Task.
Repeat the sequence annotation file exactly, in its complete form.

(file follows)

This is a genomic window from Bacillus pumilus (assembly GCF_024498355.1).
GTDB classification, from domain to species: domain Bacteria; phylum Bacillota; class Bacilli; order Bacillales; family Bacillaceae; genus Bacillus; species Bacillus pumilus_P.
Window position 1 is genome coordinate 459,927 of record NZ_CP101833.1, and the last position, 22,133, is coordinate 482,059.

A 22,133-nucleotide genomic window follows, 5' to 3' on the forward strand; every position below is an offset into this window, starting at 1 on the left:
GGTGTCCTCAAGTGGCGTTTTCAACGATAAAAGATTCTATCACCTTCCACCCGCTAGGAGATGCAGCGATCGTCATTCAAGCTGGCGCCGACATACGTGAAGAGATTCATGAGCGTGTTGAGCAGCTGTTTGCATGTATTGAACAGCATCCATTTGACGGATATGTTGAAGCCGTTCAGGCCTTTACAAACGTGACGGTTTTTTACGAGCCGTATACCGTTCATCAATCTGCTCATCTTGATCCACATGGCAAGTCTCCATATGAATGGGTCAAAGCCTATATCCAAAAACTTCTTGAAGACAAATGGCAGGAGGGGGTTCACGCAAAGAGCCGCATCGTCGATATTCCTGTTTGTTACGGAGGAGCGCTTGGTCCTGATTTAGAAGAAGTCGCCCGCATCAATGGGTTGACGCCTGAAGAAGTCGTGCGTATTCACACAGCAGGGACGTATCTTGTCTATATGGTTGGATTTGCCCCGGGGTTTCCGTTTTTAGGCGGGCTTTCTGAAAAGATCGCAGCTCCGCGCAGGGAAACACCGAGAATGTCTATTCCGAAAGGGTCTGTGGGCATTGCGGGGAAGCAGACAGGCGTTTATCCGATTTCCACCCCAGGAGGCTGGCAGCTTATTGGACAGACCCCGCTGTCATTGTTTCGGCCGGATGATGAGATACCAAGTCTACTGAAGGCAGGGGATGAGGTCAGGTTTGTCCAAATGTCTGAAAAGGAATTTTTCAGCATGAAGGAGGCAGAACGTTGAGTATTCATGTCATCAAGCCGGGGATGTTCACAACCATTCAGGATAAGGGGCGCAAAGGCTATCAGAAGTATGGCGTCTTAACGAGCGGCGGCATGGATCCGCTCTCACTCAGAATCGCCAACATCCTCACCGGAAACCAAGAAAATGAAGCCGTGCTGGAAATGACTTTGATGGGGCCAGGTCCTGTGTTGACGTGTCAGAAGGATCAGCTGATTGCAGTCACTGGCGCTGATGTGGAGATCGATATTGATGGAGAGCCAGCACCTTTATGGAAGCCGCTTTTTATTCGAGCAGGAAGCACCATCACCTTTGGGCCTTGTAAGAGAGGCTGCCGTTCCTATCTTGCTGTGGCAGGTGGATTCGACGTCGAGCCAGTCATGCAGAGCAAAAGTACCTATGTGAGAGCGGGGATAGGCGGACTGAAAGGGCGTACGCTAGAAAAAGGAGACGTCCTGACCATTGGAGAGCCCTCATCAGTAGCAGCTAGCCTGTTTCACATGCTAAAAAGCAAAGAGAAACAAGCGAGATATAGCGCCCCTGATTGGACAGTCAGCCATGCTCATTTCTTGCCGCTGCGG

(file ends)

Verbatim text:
This is a genomic window from Bacillus pumilus (assembly GCF_024498355.1).
GTDB classification, from domain to species: domain Bacteria; phylum Bacillota; class Bacilli; order Bacillales; family Bacillaceae; genus Bacillus; species Bacillus pumilus_P.
Window position 1 is genome coordinate 459,927 of record NZ_CP101833.1, and the last position, 22,133, is coordinate 482,059.

A 22,133-nucleotide genomic window follows, 5' to 3' on the forward strand; every position below is an offset into this window, starting at 1 on the left:
GGTGTCCTCAAGTGGCGTTTTCAACGATAAAAGATTCTATCACCTTCCACCCGCTAGGAGATGCAGCGATCGTCATTCAAGCTGGCGCCGACATACGTGAAGAGATTCATGAGCGTGTTGAGCAGCTGTTTGCATGTATTGAACAGCATCCATTTGACGGATATGTTGAAGCCGTTCAGGCCTTTACAAACGTGACGGTTTTTTACGAGCCGTATACCGTTCATCAATCTGCTCATCTTGATCCACATGGCAAGTCTCCATATGAATGGGTCAAAGCCTATATCCAAAAACTTCTTGAAGACAAATGGCAGGAGGGGGTTCACGCAAAGAGCCGCATCGTCGATATTCCTGTTTGTTACGGAGGAGCGCTTGGTCCTGATTTAGAAGAAGTCGCCCGCATCAATGGGTTGACGCCTGAAGAAGTCGTGCGTATTCACACAGCAGGGACGTATCTTGTCTATATGGTTGGATTTGCCCCGGGGTTTCCGTTTTTAGGCGGGCTTTCTGAAAAGATCGCAGCTCCGCGCAGGGAAACACCGAGAATGTCTATTCCGAAAGGGTCTGTGGGCATTGCGGGGAAGCAGACAGGCGTTTATCCGATTTCCACCCCAGGAGGCTGGCAGCTTATTGGACAGACCCCGCTGTCATTGTTTCGGCCGGATGATGAGATACCAAGTCTACTGAAGGCAGGGGATGAGGTCAGGTTTGTCCAAATGTCTGAAAAGGAATTTTTCAGCATGAAGGAGGCAGAACGTTGAGTATTCATGTCATCAAGCCGGGGATGTTCACAACCATTCAGGATAAGGGGCGCAAAGGCTATCAGAAGTATGGCGTCTTAACGAGCGGCGGCATGGATCCGCTCTCACTCAGAATCGCCAACATCCTCACCGGAAACCAAGAAAATGAAGCCGTGCTGGAAATGACTTTGATGGGGCCAGGTCCTGTGTTGACGTGTCAGAAGGATCAGCTGATTGCAGTCACTGGCGCTGATGTGGAGATCGATATTGATGGAGAGCCAGCACCTTTATGGAAGCCGCTTTTTATTCGAGCAGGAAGCACCATCACCTTTGGGCCTTGTAAGAGAGGCTGCCGTTCCTATCTTGCTGTGGCAGGTGGATTCGACGTCGAGCCAGTCATGCAGAGCAAAAGTACCTATGTGAGAGCGGGGATAGGCGGACTGAAAGGGCGTACGCTAGAAAAAGGAGACGTCCTGACCATTGGAGAGCCCTCATCAGTAGCAGCTAGCCTGTTTCACATGCTAAAAAGCAAAGAGAAACAAGCGAGATATAGCGCCCCTGATTGGACAGTCAGCCATGCTCATTTCTTGCCGCTGCGG